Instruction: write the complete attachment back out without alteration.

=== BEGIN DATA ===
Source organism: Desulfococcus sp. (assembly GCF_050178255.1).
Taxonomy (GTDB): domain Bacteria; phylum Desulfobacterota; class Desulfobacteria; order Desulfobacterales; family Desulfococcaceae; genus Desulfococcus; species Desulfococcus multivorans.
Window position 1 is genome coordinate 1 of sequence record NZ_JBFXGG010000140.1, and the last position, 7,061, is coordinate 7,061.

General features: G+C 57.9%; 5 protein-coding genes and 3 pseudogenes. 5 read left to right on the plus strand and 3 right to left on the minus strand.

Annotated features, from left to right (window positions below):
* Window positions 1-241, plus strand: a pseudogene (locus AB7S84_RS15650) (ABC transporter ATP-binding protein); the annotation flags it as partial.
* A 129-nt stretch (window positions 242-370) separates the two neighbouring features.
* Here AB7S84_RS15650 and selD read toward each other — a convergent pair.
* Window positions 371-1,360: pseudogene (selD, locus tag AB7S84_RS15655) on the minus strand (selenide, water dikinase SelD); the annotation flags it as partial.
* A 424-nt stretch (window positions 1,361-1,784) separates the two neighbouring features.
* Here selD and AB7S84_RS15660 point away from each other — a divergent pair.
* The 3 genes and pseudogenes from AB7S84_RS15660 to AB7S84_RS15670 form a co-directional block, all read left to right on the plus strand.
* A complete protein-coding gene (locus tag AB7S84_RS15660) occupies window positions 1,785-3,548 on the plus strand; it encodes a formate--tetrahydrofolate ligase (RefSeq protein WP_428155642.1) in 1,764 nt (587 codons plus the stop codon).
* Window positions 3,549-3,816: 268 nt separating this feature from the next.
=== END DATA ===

Source organism: Desulfococcus sp. (assembly GCF_050178255.1).
Taxonomy (GTDB): domain Bacteria; phylum Desulfobacterota; class Desulfobacteria; order Desulfobacterales; family Desulfococcaceae; genus Desulfococcus; species Desulfococcus multivorans.
Window position 1 is genome coordinate 1 of sequence record NZ_JBFXGG010000140.1, and the last position, 7,061, is coordinate 7,061.

General features: G+C 57.9%; 5 protein-coding genes and 3 pseudogenes. 5 read left to right on the plus strand and 3 right to left on the minus strand.

Annotated features, from left to right (window positions below):
* Window positions 1-241, plus strand: a pseudogene (locus AB7S84_RS15650) (ABC transporter ATP-binding protein); the annotation flags it as partial.
* A 129-nt stretch (window positions 242-370) separates the two neighbouring features.
* Here AB7S84_RS15650 and selD read toward each other — a convergent pair.
* Window positions 371-1,360: pseudogene (selD, locus tag AB7S84_RS15655) on the minus strand (selenide, water dikinase SelD); the annotation flags it as partial.
* A 424-nt stretch (window positions 1,361-1,784) separates the two neighbouring features.
* Here selD and AB7S84_RS15660 point away from each other — a divergent pair.
* The 3 genes and pseudogenes from AB7S84_RS15660 to AB7S84_RS15670 form a co-directional block, all read left to right on the plus strand.
* A complete protein-coding gene (locus tag AB7S84_RS15660) occupies window positions 1,785-3,548 on the plus strand; it encodes a formate--tetrahydrofolate ligase (RefSeq protein WP_428155642.1) in 1,764 nt (587 codons plus the stop codon).
* Window positions 3,549-3,816: 268 nt separating this feature from the next.